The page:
BUSINESS & ECONOMY

TerraCycle ‘Chief Design Junkie’ Shares Tips for DIY Sustainable Gifts

By Maddie Orton
Correspondent

As Chief Design Junkie at TerraCycle, Tiffany Threadgould has a unique job description: transform trash into treasure.

“TerraCycle runs programs where we collect hard-to-recycle materials. So, things that don’t go into your regular municipal recycling,” she explained. Items like toothbrushes, granola bar wrappers, and drink pouches, that may contain a blend of various plastics or have multiple layers.

“We have two solutions for the waste that comes in,” Threadgould said. “One is upcycling and one is recycling.”

Threadgould is one of the creative minds behind the upcycling efforts. She helps develop items for sale like Capri Sun pouch backpacks, circuit board coasters and bicycle chain picture frames.

I stopped by for easy-to-make holiday gift ideas, and her thoughts on where to start with sustainable materials.

“Look to the potential of what you’re getting rid of,” said Threadgould. “Like something that you would normally throw away, take a look at it again, and think about the qualities that it has and preserve those qualities in the next life.”

For example, turn wine corks into a cork board.

“Would you take an old frame that you have lying around the house, and paint something like this?” I ask.

“Yeah, you can use one type of spray paint to go around the outside edge, that’s really easy, and then a whole bunch of wine corks,” said Threadgould. “You want to make sure they’re a similar thickness, and then you can use an industrial glue like you can get at a craft store or a hardware store.”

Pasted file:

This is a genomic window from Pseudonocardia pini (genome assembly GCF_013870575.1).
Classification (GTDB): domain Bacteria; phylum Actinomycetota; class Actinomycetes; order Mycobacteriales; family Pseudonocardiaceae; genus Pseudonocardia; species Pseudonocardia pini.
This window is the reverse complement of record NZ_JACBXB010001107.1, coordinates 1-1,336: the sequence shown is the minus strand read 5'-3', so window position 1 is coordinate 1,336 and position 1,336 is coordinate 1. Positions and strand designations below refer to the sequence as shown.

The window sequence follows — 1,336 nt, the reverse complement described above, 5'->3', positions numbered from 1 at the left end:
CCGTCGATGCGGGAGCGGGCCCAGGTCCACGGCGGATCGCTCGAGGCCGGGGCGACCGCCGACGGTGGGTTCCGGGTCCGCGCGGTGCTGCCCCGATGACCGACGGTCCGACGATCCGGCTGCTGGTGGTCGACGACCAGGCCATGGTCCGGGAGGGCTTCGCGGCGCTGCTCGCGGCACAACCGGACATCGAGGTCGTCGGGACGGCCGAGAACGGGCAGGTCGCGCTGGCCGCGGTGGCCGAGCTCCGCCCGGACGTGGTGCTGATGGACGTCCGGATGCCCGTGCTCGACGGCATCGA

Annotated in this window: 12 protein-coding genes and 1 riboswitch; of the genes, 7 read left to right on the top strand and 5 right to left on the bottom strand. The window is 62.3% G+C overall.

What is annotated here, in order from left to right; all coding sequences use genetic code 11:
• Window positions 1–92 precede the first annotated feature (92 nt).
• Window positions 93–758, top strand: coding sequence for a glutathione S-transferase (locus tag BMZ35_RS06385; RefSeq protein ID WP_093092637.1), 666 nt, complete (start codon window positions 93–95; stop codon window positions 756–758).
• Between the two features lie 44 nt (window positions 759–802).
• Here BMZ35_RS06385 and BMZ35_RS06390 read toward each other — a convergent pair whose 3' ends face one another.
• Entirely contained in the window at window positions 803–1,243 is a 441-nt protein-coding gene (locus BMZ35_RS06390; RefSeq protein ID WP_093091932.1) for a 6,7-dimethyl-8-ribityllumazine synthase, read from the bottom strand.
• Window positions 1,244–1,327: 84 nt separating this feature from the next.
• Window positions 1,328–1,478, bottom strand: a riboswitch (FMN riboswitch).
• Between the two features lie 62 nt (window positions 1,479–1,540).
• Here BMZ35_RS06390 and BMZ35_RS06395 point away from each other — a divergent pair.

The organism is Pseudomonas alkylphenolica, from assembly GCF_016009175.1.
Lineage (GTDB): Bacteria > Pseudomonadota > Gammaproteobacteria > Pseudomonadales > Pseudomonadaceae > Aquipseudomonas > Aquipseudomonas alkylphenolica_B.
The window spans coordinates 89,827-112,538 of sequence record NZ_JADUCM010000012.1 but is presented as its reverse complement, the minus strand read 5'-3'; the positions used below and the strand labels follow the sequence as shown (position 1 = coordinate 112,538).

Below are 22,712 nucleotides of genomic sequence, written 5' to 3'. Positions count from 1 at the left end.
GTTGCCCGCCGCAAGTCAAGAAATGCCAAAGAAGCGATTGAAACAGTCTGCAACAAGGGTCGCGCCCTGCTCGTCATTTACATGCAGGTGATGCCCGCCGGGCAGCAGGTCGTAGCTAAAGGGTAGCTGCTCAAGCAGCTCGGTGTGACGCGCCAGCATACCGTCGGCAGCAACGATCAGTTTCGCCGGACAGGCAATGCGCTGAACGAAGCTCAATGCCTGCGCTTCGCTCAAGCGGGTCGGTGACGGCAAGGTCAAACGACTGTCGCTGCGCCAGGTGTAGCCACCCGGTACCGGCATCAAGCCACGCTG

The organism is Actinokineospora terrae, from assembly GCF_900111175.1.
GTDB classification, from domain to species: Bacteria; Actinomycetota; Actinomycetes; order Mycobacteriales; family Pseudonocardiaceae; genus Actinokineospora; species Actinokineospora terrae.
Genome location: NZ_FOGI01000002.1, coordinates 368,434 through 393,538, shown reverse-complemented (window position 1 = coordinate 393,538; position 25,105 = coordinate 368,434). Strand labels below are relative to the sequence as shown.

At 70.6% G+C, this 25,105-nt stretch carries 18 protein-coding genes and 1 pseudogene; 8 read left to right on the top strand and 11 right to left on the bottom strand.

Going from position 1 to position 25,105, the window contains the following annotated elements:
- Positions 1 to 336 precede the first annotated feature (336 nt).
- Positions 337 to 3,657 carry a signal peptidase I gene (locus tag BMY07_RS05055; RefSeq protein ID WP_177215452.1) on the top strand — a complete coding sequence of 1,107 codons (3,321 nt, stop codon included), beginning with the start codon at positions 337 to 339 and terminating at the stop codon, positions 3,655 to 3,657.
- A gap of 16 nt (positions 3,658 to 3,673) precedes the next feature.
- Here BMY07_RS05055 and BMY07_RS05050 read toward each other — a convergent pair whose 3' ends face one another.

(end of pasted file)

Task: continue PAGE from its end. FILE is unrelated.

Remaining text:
“What was this originally?” I ask picking up a tray.

“So, this was an old picture frame and old hardware from a dresser that I had,” she said. “So that’s what the handles are on the outside edge. I put some colorful cardboard on the inside and arranged it in a way that I liked, and then you’ve got this new serving tray.”

She adds, “The glass goes back on, and that’s what protects the cardboard underneath, and then you can use it for the holidays.”

“This is a project you can make out of an old glassware that you were going to recycle, but it has some kind of a memento quality still to it,” Threadgould says about a glass lantern. “So basically just taping it off and adding an acrylic frosted spray paint to it, and then you take that off and you have this luminary, where you take a wick that you can also get at a craft store, an old hardware washer, you put oil inside, and you can light it.”

Threadgould says it’s actually gift wrapping where she most enjoys showing off the art of upcycling.

“Why buy new gift wrap? You can reuse things from around your house,” she said. “I cut this out from an old cereal bag. Basically, you just need a paper fastener, and some scissors. I have the holes all pre-punched, so you have holes punched on each end and in the center, an then you can spread it out and you have a little gift bow.”

Tutorials for this and other do-it-yourself projects are available on the TerraCycle website. Threadgould says anyone can be a designer. When it comes to upcycling projects, there are no such things as mistakes — only opportunities for something old to be transformed into something new.